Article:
Figure 1. Distribution for items of needs assessment in patients with heart failure

There was no significant difference between HFNAQ physical subscale score in two group of age, sex, level of education, job status and duration of disease (P>0.05). There was significant difference between HFNAQ physical subscale score in two group of marital, severity of disease and ejection fraction (P<0.05). There was no significant difference between HFNAQ psychological subscale score in two group of age, marital, level of education duration of disease and ejection fraction (P>0.05). There was significant difference between HFNAQ psychological subscale score in two group of sex, job status and severity of disease (P<0.05). There was no significant difference between HFNAQ social subscale score in two group of marital, job status, duration of disease, severity of disease and ejection fraction (P>0.05). There was significant difference between HFNAQ social subscale score in two group of age, sex and level of education (P>0.05). There was no significant difference between HFNAQ existential subscale score in two group of marital, duration of disease, severity of disease and ejection fraction (P>0.05). There was significant difference between HFNAQ existential subscale score in two group of age, sex, level of education and job status (P>0.05). There was no significant difference between HFNAQ overall score in two group of age, marital, level of education, job status, duration of disease, severity of disease and ejection fraction (P>0.05). There was significant difference between HFNAQ overall score in two group of sex (P>0.05) (Table 1 ). There was no significant difference between QoL (Quality of life) overall score in two group of age, sex, marital, level of education, job status, duration of disease, severity of disease and ejection fraction (P>0.05) (Table 2 ).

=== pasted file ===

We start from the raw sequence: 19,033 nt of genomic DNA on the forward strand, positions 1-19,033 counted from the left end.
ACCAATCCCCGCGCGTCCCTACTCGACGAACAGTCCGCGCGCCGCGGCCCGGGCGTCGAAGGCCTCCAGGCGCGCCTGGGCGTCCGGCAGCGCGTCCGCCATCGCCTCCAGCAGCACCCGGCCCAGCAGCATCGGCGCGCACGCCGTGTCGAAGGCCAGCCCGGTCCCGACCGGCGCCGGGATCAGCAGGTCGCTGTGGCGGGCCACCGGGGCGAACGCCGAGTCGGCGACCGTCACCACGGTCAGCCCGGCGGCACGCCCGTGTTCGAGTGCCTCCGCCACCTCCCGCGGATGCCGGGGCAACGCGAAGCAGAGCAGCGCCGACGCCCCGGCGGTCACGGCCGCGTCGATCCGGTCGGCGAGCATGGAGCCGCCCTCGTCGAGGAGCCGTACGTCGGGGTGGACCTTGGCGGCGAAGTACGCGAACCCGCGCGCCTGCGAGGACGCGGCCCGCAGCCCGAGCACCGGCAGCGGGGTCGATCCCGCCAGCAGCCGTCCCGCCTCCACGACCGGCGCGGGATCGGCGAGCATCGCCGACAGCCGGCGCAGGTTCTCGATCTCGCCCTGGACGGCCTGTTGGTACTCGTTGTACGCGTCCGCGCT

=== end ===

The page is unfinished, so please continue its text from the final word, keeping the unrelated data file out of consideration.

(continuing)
Table 1. Comparison Needs Assessment for Heart Failure Patient in two group of age, sex, marital, level of education, job status, duration of disease, severity of disease and ejection fraction